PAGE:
The stigma of colorism has negatively impacted the self-esteem of many young Black girls and women. Studies show that dark-skinned women do not fit into society’s notion of beauty; a conflict often related to the lingering effects of slavery and colonialism.

Shay Monét, a St. Louis model, actress and entrepreneur known as Darkkskinshay, is combating colorism in the Black community by promoting self-love and confidence through visual representation. 

“In everything I do I represent a Black woman, and am a face of dark-skinned women who often are still thrown under the bus and sometimes from our own people,” Monét exclaimed.“Colorism is real and oftentimes people aren’t even aware they participate in it. The standard of beauty for so long didn’t even depict darker skinned women. Because of this, we don’t see enough chocolate faces in the world in a positive light and I wanted to change that narrative.”

Monét realized the urgency of addressing colorism when her peers expressed judgment about her features based solely on her dark complexion. She also recognized the marginalization of Black and brown girls with darker skin in mainstream media. 

In 2020, Monét decided to take matters into her own hands and launched an enamel pin line to help circulate more visuals of Black women in luxury, love and beauty. Leveraging her fashion and artistic expertise, the enamel pins sold on her website have been designed to encourage community engagement and visual empowerment.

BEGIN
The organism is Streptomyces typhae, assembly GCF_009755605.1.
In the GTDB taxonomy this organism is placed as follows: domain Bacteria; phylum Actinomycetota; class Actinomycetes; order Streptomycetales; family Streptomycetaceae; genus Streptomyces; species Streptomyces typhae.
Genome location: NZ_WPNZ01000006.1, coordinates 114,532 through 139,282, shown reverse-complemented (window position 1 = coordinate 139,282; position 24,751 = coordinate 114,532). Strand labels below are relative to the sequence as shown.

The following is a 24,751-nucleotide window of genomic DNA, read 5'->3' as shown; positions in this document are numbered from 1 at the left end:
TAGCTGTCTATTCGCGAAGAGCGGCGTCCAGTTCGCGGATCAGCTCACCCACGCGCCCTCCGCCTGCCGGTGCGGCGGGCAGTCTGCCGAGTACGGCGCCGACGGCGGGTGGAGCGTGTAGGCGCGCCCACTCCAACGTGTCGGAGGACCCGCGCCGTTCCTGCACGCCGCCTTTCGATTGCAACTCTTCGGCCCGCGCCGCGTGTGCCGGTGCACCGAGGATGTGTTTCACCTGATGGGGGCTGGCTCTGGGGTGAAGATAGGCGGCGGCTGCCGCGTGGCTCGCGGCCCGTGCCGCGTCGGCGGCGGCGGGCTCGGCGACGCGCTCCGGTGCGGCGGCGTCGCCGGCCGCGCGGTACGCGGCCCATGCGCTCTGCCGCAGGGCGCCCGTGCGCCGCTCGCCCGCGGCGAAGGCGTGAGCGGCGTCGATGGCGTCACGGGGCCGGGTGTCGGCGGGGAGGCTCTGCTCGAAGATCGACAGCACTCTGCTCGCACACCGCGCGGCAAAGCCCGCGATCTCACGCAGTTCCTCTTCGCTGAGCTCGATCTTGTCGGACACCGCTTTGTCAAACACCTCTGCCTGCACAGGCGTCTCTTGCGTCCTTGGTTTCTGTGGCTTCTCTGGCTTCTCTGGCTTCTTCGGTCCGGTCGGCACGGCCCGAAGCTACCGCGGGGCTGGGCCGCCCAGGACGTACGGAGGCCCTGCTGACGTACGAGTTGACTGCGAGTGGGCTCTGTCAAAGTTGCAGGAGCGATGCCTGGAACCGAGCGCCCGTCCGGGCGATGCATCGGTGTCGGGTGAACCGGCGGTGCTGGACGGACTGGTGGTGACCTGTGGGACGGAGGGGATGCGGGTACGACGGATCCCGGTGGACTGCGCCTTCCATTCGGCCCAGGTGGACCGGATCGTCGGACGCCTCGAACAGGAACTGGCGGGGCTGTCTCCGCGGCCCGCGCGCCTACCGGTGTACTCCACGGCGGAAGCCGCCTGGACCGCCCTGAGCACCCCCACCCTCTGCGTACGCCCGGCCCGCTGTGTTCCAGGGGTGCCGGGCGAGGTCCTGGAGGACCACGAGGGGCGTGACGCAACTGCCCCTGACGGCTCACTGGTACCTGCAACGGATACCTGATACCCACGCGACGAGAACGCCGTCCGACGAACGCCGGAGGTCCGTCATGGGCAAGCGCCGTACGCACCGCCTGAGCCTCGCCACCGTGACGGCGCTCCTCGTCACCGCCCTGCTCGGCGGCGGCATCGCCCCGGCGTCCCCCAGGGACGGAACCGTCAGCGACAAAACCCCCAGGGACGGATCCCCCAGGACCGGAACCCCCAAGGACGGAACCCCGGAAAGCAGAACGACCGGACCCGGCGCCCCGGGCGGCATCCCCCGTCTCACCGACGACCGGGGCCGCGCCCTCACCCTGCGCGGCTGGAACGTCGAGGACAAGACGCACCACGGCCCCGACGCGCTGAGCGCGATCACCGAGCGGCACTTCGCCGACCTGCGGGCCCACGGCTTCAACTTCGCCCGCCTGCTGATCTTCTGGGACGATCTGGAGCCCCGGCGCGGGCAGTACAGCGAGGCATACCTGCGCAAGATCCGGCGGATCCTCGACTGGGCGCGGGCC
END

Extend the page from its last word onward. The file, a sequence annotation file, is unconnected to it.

“Through my pin line, I try to regulate the beauty in darker skin so it’s not obscene or uncommon, so that people can understand and see too,” said Monét. “Pins are the perfect accessory because you can put them anywhere, and I believe the representation of Black women should be everywhere. But it’s more than just pins.” 

This year, Monét plans to highlight stories of how others have overcome colorism and other conflicts in the Black community on her blog to help propel her message and connect readers to similar resources. 

“If we can start the conversations…the dream can be pushed. You can‘t do it all on your own, and I wouldn’t try,” said Monét. 

Colorism has become a distinct source to common adolescent issues like low self-esteem, poor anger management, depression or self-destructive behaviors. By acknowledging the effects of colorism and creating positive conversations through public awareness, this form of bias can be overcome.

Monét believes the best way to combat colorism outside of educating others is finding confidence in self. 

“This push is to highlight but also inspire all women of color to see themselves in the world so that they may be confident,” said Monét. “Accept yourself. There will be so many things in the world that will attempt to make you feel less than. Find your strengths. Know that it will always be more difficult, but the outcome of you working for exactly what you want is so worth it.”

To view the pin collection, visit

Tiffany Byndom